Charlie Munger is Warren Buffett’s long time investing partner and is known to possess an incredible mind. He will turn 100 on 1st
Jan 2024, yet can shower nuggets of wisdom on investing, business and life in general as eloquently as ever. This is from a fireside chat a year ago with Todd Combs, someone who is tipped to be Warren Buffett’s successor as the CIO at Berkshire Hathaway. For those who can’t listen to the full conversation, Frederik Gieschen has kindly shared the highlights in this blog. Some of our favourites:
“You just need one or two great businesses (“The people who tend to get the best results are fanatics.”)
Munger talked about Ken Langone:
The people who tend to get the best results are these fanatics who just keep searching for the great businesses. And the best of them don’t expect to find 10 or 20 or 30. They find one or two. And that’s the right way to do it. All you need are one or two.
I know the guy who invests with the banker that backed the Costco copy which was Home Depot. He also backed Eli Lilly very early. He has several billion dollars between those two investments. He didn’t need any more. And in a lifetime of investment banking, that’s what he got: two. I regard that as a successful life.
That isn’t what they teach in our educational institutions. They need some mystery they can teach that will make you good at investing. It’s total bullshit. There is no way to know enough about a thousand different stocks to be very good at it.Half the secret of life: obsession and a long attention span
I’m not a polymath. I am a guy who has been able to take moderate obsession and a long attention span and turn them into pretty good results. A long attention span will help you a lot, if you’re reasonably smart.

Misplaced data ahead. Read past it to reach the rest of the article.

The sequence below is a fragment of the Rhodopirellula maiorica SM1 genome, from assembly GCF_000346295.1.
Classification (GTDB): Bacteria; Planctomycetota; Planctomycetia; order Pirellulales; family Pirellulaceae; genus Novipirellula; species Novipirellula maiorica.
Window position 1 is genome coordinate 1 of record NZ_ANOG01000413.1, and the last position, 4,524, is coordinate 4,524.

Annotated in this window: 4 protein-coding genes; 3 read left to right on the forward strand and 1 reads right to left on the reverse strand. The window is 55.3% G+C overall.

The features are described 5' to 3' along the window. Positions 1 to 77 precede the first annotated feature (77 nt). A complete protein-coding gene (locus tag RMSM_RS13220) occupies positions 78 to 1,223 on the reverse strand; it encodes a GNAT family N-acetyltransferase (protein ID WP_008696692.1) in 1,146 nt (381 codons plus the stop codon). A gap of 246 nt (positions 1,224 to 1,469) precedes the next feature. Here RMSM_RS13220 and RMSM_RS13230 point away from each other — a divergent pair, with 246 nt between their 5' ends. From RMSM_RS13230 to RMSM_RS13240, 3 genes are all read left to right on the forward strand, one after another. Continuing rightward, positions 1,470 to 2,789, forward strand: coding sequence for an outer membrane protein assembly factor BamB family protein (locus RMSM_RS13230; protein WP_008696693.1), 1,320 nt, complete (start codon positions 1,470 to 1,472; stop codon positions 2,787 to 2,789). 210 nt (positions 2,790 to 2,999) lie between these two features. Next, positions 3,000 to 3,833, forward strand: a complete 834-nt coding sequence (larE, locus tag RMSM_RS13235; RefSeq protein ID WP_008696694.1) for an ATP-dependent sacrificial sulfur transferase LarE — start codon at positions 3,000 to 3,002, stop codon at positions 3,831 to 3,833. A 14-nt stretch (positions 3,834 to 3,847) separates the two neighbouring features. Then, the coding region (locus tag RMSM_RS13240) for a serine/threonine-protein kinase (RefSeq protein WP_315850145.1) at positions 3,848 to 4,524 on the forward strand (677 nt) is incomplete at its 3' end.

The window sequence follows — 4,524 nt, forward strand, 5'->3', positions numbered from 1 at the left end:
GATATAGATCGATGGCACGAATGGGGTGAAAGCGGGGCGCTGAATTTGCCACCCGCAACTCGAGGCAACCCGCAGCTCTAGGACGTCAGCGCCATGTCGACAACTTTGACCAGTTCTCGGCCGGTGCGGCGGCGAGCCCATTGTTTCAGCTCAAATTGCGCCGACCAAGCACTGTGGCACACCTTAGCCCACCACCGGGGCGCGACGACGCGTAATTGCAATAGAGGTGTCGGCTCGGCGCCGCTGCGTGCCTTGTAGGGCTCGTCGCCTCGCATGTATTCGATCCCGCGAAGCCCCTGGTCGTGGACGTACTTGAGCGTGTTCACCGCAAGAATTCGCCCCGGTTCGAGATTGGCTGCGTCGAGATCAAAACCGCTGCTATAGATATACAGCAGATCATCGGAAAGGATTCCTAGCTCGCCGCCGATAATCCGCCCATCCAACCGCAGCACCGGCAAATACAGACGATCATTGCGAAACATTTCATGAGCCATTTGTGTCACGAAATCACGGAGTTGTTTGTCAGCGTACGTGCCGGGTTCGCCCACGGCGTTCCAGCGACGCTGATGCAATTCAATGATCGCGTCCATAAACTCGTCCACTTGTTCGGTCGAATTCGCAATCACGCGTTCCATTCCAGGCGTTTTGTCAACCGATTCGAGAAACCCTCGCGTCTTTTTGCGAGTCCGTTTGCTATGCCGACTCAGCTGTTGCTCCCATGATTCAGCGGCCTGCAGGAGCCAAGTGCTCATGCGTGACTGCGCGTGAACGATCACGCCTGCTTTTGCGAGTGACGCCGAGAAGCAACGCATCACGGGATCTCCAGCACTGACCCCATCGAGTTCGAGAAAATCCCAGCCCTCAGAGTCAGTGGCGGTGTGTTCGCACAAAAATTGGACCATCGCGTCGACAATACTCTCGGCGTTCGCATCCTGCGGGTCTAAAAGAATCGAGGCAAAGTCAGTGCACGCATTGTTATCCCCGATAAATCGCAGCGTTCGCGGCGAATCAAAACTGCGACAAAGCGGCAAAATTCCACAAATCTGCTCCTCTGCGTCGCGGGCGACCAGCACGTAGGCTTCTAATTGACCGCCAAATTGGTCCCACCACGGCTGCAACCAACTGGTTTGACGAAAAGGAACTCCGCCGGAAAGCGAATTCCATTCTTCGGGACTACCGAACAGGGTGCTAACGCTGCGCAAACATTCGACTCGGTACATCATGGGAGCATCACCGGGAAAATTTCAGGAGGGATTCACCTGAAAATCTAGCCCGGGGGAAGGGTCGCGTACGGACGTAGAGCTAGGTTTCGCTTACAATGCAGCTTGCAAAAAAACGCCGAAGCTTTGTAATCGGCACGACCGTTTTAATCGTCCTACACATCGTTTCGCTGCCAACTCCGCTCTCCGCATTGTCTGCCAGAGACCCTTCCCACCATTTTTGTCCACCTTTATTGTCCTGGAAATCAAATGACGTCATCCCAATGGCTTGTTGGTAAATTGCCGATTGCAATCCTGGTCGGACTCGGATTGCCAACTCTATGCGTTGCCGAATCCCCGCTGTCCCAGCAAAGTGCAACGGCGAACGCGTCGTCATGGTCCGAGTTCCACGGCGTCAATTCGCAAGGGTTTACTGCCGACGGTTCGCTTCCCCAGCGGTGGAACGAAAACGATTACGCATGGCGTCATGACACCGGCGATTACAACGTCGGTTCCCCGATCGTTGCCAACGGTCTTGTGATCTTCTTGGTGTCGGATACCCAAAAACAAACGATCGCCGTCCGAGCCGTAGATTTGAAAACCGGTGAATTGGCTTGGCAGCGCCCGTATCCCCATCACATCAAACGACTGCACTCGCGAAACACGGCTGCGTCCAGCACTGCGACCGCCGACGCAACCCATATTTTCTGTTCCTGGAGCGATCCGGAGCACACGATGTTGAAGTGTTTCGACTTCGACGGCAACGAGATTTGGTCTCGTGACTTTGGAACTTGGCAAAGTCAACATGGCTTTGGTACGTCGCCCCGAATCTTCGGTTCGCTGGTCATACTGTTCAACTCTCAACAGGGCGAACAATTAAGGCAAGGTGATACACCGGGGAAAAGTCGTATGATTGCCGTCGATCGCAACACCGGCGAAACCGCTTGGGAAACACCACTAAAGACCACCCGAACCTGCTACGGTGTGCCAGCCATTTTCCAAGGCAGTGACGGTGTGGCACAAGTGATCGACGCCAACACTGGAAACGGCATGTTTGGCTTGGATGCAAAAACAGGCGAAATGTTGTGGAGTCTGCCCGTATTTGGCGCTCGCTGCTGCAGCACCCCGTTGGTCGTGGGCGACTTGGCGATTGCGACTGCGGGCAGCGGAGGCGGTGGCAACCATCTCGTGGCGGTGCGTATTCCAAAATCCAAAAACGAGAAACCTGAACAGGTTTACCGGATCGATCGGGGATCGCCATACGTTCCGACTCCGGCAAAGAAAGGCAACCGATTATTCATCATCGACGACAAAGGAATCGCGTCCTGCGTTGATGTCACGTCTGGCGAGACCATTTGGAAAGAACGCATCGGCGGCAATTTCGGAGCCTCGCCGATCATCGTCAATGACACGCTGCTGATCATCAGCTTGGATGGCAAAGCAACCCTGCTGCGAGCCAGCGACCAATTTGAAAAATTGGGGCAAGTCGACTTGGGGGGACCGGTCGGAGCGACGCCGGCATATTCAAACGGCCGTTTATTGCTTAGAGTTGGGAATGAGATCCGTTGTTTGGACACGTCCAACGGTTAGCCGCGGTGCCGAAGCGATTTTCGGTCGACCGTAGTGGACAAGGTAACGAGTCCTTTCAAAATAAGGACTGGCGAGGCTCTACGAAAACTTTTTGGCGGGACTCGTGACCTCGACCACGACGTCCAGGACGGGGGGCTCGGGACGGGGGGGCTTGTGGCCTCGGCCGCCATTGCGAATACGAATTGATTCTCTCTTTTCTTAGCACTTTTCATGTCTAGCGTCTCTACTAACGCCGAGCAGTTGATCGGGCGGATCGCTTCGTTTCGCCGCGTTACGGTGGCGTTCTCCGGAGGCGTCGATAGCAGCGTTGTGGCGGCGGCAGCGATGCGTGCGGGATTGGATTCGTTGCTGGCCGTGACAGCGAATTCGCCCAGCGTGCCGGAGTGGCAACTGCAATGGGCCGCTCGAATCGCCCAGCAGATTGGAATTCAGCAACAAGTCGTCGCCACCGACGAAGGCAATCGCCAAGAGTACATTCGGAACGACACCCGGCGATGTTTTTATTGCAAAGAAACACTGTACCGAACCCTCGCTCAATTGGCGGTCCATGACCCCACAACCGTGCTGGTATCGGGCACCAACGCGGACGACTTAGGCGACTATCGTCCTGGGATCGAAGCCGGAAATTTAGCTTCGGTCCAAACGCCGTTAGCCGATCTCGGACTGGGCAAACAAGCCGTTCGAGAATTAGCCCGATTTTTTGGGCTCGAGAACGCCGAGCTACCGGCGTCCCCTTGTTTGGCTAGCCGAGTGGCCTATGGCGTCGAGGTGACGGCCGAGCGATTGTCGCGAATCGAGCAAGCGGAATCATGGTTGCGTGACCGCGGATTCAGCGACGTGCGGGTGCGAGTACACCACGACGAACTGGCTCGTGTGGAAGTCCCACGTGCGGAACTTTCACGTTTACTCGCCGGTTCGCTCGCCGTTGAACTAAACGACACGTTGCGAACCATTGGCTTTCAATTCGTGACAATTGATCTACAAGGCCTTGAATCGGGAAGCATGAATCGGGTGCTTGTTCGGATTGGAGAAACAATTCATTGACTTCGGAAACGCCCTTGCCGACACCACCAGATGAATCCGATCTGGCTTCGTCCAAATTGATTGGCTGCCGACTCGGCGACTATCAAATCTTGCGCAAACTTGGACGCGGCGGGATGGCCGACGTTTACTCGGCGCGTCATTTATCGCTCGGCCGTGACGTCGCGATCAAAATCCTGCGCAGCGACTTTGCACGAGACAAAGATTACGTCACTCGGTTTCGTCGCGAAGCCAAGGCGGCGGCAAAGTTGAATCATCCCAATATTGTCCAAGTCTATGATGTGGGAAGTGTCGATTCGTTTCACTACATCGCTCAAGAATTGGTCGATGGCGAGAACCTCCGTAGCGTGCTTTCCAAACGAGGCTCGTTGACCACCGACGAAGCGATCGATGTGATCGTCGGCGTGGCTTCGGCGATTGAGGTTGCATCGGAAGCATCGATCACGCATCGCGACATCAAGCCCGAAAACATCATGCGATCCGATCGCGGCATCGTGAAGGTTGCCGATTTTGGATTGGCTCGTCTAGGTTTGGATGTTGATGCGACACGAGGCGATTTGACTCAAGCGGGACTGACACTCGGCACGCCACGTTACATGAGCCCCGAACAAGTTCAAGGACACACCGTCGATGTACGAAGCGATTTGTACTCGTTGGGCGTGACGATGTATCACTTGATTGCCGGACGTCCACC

If you’re reasonably obsessed with something, even if it’s intermittent, and you have a long attention span, you keep working over the serious problems, you’ll stumble into an answer. That’s half the secret of life.
“I almost worship reason.”
I almost worship reason. You can argue that Henry Singleton did, too, and certainly Warren Buffet does, too. The people I know that are good, they feel you have a duty to become as wise as you can be by constantly studying things and thinking about it.
And that angle is partly temperamental. And partly, it was family example in my case. My Grandfather Munger, whose name I bear, was a self-made, self-educated man. He was a damn genius. And I watched him, and his life worked pretty well. He was not making many mistakes.
Look for people with the fiduciary gene.
Combs: Some of your heroes, not exclusive, Lee Kuan Yew, Otto von Bismarck, Deng Xiaoping, George Marshall. They all seem to have a sense of duty and honor as a common thread.
Munger: I like the fiduciary gene. Think of the difference between somebody like George Washington, who voluntarily left power, setting an example. And these paranoid rulers who come into power and start killing people to stay in power, trying to subvert the systems and so forth.
What maybe the current world is teaching us is, our forefathers who gave us term limits, they understood human nature. They were trying to prevent some major rifts, and it has worked pretty well so far.”
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